Just as the swallows returning to San Juan Capistrano mark the start of spring, the welcome return of Christmas displays on our roundabouts herald an unmistakable sign that Cayman’s Christmas season has officially begun.
A number of Christmas festivities kicked off this past weekend, including the annual Visual Arts Society Christmas sale, Girlguiding Christmas Arts and Crafts Bazaar, the Playhouse Family Christmas and the much-anticipated Singing Christmas Tree.
This weekend will bring another “Santa’s bag” full of goodies, including the 35th annual Pink Ladies Christmas Tea and Bazaar and the Cayman 27 Parade of Lights. It will be followed by a cornucopia of special events and performances – too many for us to catalogue in this small space. (For updates and “best bets,” stay tuned to the Weekender and our online community calendar at www.caymancompass.com/events)
Our islands may not have to suffer through long winter darkness as they do in other regions – in fact, you could not find nicer weather on the planet than Cayman in Christmas – but that does nothing to dim our high regard for this festive “season of lights.” Here at the Compass, we will continue to bring you updated on the best news and events of the season.
“Back in the day,” Christmastime was sweetened with the anticipated homecoming of sailors and other far-flung relatives and friends. The islands brightened with decorations and good cheer. Families gathered to make decorations and bake special Christmas recipes. Yards became magical snow-white expanses of freshly laid sand. And, of course, many took extra time to reflect on religious teachings that for them, represented the “reason for the season.” In all, it was a magical time.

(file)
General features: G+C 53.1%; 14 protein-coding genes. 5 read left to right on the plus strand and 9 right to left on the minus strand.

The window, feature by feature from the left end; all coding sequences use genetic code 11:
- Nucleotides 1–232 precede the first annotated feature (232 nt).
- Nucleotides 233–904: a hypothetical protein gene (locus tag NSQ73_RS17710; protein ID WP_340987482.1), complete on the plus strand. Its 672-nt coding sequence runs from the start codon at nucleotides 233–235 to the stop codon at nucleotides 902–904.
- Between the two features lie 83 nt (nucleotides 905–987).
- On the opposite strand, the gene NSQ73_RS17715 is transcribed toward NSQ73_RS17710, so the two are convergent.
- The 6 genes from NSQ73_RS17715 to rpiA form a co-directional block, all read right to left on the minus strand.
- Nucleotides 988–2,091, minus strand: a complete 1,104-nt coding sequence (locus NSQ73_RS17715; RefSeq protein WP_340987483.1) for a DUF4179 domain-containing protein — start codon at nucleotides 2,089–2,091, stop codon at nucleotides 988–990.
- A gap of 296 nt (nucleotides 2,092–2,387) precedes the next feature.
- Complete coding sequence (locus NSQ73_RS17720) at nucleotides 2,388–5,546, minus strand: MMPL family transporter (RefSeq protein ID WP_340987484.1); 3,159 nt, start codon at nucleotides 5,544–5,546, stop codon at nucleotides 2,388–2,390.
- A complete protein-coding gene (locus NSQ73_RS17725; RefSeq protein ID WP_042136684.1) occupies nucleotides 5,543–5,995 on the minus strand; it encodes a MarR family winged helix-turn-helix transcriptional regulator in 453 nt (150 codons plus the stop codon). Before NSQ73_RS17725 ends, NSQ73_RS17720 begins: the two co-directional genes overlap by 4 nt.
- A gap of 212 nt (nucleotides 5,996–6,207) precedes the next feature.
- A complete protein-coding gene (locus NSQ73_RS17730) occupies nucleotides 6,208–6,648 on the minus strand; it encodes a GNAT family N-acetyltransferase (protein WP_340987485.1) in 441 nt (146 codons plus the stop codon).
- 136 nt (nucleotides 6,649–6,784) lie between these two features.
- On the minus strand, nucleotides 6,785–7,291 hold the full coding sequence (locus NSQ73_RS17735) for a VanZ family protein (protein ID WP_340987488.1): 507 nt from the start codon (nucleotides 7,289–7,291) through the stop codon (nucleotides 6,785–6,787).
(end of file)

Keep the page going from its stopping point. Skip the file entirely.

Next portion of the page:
And although Cayman has changed much since those days, many traditions endure. During these days of relative abundance, folks still look forward to Christmas beef – which is not made an ounce less delicious by the fact that hamburgers can be had today on any day of the week. Travel may be easier now than it was for most of Cayman’s history, but that does not diminish our joy at the return of those we hold dear in our hearts.
As expatriates have flocked to the islands, they have brought with them their own Christmas traditions, which they celebrate even as they join and enjoy traditions unique and beloved in Cayman (we will leave it up to you, dear reader, to determine whether the arrival of “Black Friday” shopping madness is an improvement or a curse). The result is a boisterous amalgam of all the cultures and characters represented here – a big and jolly celebration including Christmas trees and palm trees, heavy cake and figgy pudding, sorrel and Simbang Gabi. We would have it no other way.
As we report on today’s front page, the Department of Agriculture has quarantined shipments of potentially pest-infested trees. Even if “the worst” happens, and there ends up being a shortage of natural Christmas trees on island, there is no doubt Cayman will still teem with an abundance of Christmas spirit.
We look forward to four solid weeks’ worth of bazaars, pageants, sales, displays and sweets, not to mention social gatherings, Christmas shopping, reunions with old friends and family. Christmas is coming, Cayman, in a blur of holiday lights and celebration. It truly is, as the old song goes, “the most wonderful time of the year.” Enjoy every minute of it that you can.